Home > Freelancers, General eLearning Design > The value of REAL networking in your freelancer community.

The value of REAL networking in your freelancer community.

There’s an old business saying along the lines of “Never annoy anyone on your way to the top, because you may need their help when you are on the way down“. Basically, I take that to mean try and treat everyone right, and they will treat you right when you need them, (even if you are still on the way up).

Earlier this week I got a call from a very influential/well-known UK Institute. They had a problem. They had contacted me because I have 2 specific skills – #Articulate #Storyline and #Sparkol #Videoscribe – two products that are essential for their project rollout.

They need nearly 100 short, 10/12-slide, 10-minute courses produced – originally the deadline was sometime early in 2015, it is now late August 2014. It is almost the end-June now. There will be around 30-40 standalone Videoscribes to produce after that.

I went to see them, to see what I could do to help, if anything. To cut a long story short, after the meeting I placed a call to a Storyline colleague, to see if he could help, because there is no way I can do this on my own. He told me that he had diversified from Storyline, and had entered the Video Marketing world too using a new product – had I heard of a product called “Sparkol Videoscribe”?

He also knows of another resource who can help us with these skills. Sometimes – the planets just align perfectly.

In the meeting, both the client and I accepted the project dates were bordering on insanity, however, after a couple of hours, some laying down of the production “rules”, and some networking, this project has become completely realistic. I’m not saying it will be easy, but 1 person has become 3, and the light at the end of the tunnel is certainly brighter than it was. In contacting this colleague, and giving some work AWAY, a project is now more likely to happen, with me at the middle, managing it, and client panic (hopefully) turning to client delight and future repeat business.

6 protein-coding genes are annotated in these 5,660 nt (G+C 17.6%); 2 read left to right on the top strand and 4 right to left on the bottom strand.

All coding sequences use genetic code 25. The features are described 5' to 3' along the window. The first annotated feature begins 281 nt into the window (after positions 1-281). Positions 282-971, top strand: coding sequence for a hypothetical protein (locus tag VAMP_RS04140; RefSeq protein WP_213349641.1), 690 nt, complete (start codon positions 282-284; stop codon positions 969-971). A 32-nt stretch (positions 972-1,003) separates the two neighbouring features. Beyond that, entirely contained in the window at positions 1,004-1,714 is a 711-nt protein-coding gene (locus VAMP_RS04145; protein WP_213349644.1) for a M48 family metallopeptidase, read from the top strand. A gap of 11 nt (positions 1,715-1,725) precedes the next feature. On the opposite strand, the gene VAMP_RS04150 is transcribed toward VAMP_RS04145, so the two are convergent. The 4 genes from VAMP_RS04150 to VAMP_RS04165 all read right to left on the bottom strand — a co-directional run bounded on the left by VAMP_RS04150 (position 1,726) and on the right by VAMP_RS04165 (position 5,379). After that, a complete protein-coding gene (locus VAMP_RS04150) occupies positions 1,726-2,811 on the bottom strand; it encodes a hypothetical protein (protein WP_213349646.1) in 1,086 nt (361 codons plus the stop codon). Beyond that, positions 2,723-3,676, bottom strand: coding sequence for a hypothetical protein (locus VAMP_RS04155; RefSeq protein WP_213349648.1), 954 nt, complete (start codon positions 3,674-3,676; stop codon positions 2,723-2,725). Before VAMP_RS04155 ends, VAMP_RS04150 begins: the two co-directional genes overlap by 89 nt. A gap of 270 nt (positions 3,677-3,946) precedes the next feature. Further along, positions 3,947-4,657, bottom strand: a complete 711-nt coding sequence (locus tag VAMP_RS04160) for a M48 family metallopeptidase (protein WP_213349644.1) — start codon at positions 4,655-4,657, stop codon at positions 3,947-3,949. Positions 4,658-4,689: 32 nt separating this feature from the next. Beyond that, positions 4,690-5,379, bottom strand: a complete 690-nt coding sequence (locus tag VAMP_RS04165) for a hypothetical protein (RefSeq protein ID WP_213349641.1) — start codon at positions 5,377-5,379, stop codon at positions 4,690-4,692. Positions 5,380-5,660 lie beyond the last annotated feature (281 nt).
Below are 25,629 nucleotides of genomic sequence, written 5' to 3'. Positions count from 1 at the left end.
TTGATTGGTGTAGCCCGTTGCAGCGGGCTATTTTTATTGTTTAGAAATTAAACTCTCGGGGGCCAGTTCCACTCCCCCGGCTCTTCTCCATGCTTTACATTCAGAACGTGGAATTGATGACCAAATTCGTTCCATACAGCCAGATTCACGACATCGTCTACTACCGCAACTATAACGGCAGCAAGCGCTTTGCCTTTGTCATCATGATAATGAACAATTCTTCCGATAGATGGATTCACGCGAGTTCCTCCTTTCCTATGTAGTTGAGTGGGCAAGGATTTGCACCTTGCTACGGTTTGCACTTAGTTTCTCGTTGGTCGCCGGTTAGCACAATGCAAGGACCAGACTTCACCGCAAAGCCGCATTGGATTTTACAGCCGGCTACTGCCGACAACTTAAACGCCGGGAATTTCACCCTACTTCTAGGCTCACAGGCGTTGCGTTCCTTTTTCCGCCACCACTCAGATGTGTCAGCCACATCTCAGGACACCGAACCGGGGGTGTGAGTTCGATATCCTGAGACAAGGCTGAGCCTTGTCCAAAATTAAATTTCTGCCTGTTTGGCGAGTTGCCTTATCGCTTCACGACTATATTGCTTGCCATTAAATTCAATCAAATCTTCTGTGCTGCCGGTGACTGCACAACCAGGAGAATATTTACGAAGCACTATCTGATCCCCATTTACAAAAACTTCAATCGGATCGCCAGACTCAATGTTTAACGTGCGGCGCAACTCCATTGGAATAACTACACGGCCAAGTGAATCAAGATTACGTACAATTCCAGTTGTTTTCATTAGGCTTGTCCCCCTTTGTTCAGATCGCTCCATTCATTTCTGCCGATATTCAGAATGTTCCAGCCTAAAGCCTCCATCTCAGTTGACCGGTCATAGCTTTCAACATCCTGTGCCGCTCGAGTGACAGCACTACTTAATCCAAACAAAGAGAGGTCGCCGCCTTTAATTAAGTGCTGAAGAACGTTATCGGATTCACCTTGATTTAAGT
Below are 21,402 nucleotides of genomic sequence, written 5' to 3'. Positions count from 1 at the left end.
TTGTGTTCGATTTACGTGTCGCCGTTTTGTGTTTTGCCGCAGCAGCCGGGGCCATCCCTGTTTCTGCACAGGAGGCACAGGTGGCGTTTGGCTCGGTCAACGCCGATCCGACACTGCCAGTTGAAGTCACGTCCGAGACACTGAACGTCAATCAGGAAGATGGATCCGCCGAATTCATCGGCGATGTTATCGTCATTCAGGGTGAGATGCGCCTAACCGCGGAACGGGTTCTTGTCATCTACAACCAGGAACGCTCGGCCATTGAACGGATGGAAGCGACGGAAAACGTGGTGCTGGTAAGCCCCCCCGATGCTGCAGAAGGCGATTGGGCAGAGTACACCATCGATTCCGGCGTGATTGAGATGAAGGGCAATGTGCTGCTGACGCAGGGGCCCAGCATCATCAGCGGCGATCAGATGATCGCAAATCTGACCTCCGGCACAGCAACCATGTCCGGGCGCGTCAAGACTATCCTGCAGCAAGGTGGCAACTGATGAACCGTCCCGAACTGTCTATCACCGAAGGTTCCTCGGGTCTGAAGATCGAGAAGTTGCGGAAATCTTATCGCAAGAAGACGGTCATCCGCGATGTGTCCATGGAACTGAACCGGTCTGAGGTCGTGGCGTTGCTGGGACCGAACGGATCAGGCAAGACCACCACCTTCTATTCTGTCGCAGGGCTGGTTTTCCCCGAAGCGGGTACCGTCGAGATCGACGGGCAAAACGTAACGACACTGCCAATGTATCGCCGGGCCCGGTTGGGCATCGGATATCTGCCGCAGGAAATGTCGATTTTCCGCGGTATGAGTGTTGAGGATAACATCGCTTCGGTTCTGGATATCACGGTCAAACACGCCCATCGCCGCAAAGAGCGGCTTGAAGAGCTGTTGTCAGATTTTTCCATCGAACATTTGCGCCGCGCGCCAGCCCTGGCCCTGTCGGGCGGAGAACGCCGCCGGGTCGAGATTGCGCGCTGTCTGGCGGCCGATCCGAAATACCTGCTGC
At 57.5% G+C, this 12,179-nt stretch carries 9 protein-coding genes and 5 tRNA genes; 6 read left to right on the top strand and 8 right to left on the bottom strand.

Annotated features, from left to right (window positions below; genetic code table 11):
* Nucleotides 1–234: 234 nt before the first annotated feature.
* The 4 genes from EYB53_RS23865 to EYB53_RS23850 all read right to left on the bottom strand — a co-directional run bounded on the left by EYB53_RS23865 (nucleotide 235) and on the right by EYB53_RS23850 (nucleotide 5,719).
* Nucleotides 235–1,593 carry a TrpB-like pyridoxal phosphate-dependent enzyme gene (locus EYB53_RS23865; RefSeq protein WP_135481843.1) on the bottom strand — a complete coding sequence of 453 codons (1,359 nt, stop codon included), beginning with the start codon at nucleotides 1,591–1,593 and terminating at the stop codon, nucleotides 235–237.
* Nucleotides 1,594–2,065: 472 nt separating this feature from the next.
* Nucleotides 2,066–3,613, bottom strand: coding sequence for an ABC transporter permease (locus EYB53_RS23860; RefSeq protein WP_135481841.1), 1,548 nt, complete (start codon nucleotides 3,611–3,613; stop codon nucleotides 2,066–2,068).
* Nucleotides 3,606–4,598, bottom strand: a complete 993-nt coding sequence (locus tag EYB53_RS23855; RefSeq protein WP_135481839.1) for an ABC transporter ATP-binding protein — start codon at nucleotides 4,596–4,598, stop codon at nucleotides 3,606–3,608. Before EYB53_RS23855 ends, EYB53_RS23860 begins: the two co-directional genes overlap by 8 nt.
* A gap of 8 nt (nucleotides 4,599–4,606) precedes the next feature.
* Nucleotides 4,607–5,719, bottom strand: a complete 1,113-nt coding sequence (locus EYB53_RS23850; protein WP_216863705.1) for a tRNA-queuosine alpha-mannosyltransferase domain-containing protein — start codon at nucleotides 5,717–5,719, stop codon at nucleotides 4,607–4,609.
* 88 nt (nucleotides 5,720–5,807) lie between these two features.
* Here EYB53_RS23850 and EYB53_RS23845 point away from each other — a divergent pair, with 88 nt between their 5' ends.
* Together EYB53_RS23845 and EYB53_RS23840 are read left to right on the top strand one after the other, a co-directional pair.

I believe that effective Freelancer networks are ESSENTIAL, especially in my own eLearning business world . There are so many products and tools, no-one can be effective in them all. Work with REAL people, contact REAL people, and do not just be “Social Media Friends”. Be REAL friends and REAL colleagues. I am totally sick and tired of social media contacts to “Like” and “Friend” and so on – where they just ask, but offer no explanation WHY they want me to like, friend, buddy, connect and generally add to my Inbox.

That way, a massive piece of business, crazy to look at on paper MIGHT just become a workable reality with one phonecall. Freelancers often on PC/mobile tools to be effective, but do not, ever forget the value of ongoing contacts, and the occasional social call just in case you need their help.

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  1. June 28, 2014 at 2:48 pm

    Excellent points, Bruce – and congratulations on the new project! I’ve noticed the same thing when it comes to meaningful social media contact from people within our professional community versus the surface variety outside of it.

    As an example, I’ll literally get direct messaged on Twitter by a colleague in our community asking if I’ve got availability for a project. I can look into it or offer an immediate referral to another colleague who might be available. Definitely far different from the social media world of “likes” and anonymous follows; though those can be breadcrumbs that lead me to people with similar professional interests, too.

    So nice post, Bruce – but don’t hate me if I DO give you a “like” for it. 🙂

    Like

    • June 29, 2014 at 3:49 pm

      Thanks for the post Jackie. “Likes” are always great, if they come with some explanation and some added value. I really do not “get” why some people think a successful social media strategy can be had simply from liking, re-posting or re-tweeting other people’s creations. I reckon it’s all about having some original thought.

      Like

  2. June 29, 2014 at 3:43 pm

    Well said, Bruce! I agree that it should always be about being yourself, and being a team player. And also about doing your homework. As an example of disingenuous (and downright lazy) networking: I had a young instructional designer badgering me for guidance after I did some freelance work for the company where she was employed. She was considering setting out on her own, because she doesn’t like working for other people. I advised her that the economic climate is particularly harsh for freelancers right now, but I was happy to help if I could. She sent me another email with very specific questions that made it clear she had done absolutely zero homework on her own, and figured I could just fill in all the blanks for her. Rather than do that, I provided a number of excellent links to some resources where she could explore what freelancing would really be like, pro and con, in some real depth. Her response? “Why won’t you answer my questions? Are you afraid of competition?” Wow. I hope she didn’t quit her day job. 😉

    Like

    • June 29, 2014 at 3:47 pm

      @Andrew – wow..I would love to know where she is now!

      Like

  3. June 30, 2014 at 8:01 am

    Great post!

    Like

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